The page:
The righteous need not hide from God’s face (Job 13:20). He knows very well that his defects are not concealed (Ps 68:5). But he is also confident that his sighing before God is not hidden (Ps 37:9). Yahweh demands such confidence. The prophet reproachfully asks a people of little faith why it thinks and says that its destiny and cause are hidden from Yahweh (Isa 40:27).

6. Yahweh gives the elect a share in His own hidden life.

While this statement can easily be misunderstood as God sharing his divine essence with his elect, or the elect gaining access into the divine nature, this is not what it means. Rather, God works to protect and provide for his people, as they draw near to him. In the Bible, this nearness is related to the temple, and thus much of the language of hiding in God are related to God’s house—the temple where the covenant is mediated. As Oepke and Meyer summarize,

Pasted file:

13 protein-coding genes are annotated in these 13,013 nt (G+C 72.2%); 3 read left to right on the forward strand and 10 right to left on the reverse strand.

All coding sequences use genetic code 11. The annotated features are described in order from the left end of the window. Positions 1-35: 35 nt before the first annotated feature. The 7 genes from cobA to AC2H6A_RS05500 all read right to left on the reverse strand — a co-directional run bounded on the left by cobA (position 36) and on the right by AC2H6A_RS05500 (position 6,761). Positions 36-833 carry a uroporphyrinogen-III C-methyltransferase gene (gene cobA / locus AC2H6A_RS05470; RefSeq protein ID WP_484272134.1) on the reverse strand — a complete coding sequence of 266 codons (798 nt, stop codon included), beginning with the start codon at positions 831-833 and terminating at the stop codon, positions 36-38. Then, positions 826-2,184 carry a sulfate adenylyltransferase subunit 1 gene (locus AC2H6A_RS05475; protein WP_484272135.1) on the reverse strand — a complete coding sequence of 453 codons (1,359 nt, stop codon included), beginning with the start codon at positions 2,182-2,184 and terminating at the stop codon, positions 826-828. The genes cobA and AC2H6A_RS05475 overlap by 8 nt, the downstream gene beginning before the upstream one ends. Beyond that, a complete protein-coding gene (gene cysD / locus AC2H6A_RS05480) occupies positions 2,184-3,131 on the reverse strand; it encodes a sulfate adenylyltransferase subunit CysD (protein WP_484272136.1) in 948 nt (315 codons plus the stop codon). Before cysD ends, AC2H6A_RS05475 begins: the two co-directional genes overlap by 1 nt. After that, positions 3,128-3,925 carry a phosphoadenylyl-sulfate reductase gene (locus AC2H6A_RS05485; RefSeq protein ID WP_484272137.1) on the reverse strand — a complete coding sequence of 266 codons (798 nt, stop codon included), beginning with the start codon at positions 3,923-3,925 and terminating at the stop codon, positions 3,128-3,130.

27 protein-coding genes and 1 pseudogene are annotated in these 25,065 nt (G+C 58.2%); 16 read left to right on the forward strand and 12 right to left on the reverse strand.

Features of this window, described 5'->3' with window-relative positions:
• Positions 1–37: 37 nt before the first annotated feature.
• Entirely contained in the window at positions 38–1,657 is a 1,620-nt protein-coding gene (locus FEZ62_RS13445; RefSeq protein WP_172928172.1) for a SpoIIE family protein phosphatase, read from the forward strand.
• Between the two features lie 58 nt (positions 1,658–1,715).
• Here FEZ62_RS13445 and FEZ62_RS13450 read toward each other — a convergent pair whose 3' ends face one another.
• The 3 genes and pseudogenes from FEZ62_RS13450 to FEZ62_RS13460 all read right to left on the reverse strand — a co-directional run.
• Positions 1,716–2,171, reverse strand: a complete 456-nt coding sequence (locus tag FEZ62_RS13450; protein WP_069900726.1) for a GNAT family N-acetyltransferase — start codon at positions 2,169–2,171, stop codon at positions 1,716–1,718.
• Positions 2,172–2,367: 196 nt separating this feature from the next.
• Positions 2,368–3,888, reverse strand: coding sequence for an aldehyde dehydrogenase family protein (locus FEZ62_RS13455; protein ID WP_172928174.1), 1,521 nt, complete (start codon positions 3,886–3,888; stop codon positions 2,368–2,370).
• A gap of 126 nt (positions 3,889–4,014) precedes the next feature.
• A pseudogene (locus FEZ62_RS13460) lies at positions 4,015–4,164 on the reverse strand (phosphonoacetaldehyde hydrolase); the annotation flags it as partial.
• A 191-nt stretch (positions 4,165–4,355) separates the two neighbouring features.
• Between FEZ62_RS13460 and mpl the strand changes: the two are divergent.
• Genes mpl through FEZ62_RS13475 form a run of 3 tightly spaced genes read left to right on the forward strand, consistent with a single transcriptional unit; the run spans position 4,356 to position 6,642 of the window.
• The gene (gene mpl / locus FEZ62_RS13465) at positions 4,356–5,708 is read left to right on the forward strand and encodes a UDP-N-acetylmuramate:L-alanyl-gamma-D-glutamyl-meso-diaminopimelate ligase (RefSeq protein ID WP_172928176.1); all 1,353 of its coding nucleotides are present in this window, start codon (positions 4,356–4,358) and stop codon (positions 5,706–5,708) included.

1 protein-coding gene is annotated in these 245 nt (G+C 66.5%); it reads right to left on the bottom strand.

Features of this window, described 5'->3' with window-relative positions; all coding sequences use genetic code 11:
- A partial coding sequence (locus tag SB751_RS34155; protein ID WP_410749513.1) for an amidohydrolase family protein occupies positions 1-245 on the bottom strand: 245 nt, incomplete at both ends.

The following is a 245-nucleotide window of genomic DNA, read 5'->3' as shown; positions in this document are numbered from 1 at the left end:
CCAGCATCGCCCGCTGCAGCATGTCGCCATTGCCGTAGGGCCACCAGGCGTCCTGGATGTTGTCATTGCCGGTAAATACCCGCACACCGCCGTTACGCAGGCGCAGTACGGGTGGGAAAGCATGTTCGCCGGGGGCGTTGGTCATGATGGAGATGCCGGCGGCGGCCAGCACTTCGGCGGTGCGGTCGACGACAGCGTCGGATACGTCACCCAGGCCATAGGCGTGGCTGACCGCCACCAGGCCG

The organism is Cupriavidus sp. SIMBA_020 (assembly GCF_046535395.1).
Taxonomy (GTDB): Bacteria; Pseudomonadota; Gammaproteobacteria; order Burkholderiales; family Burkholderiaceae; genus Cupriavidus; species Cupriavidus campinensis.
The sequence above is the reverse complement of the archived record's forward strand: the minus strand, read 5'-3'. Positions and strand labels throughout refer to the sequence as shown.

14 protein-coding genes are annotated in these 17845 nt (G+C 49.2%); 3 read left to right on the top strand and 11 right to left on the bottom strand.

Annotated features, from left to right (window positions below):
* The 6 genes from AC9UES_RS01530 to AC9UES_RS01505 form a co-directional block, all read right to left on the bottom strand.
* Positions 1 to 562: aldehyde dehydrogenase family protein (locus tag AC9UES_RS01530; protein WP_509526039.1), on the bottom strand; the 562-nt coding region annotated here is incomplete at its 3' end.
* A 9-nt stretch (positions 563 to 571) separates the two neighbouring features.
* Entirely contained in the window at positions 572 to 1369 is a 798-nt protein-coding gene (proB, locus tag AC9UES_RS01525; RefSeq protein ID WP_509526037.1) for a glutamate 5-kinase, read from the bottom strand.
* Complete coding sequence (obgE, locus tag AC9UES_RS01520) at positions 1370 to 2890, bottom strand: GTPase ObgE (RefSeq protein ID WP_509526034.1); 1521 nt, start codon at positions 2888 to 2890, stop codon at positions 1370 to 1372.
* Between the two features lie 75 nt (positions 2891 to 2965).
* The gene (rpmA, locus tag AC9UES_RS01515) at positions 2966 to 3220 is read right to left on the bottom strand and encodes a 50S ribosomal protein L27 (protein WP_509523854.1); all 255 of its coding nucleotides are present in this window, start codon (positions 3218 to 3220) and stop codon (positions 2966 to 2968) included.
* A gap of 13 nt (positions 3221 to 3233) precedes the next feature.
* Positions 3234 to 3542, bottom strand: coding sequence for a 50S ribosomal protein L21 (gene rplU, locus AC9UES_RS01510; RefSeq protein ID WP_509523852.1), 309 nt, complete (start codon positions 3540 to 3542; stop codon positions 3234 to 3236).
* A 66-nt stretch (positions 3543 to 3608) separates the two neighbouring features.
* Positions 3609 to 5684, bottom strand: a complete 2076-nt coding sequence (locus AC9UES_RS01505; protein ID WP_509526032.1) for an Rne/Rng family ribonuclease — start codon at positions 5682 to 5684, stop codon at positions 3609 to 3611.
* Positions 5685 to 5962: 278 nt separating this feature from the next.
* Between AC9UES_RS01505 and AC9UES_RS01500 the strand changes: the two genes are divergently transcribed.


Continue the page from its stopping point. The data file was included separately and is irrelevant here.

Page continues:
Yahweh protectively conceals the righteous in His tent in the hour of trouble, Pss 26:5; 30:20. He shelters His servant under the cover of His hand (Is. 49:2). He is a cover for His people against storm and rain (Is. 4:6). His people may go into the chambers and hide until wrath is past (Is. 26:20).

7. God also comes forth from His hiddenness.

A significant part of the biblical storyline centers of God revealing himself to his covenant people. While the story begins with Yahweh ejecting Adam and Eve from his holy mountain, there are many encounters of God revealing himself to Noah, Abraham, and his sons. Accordingly, the story of the Bible centers on God’s revelation to his chosen people. As Oepke and Meyer put it,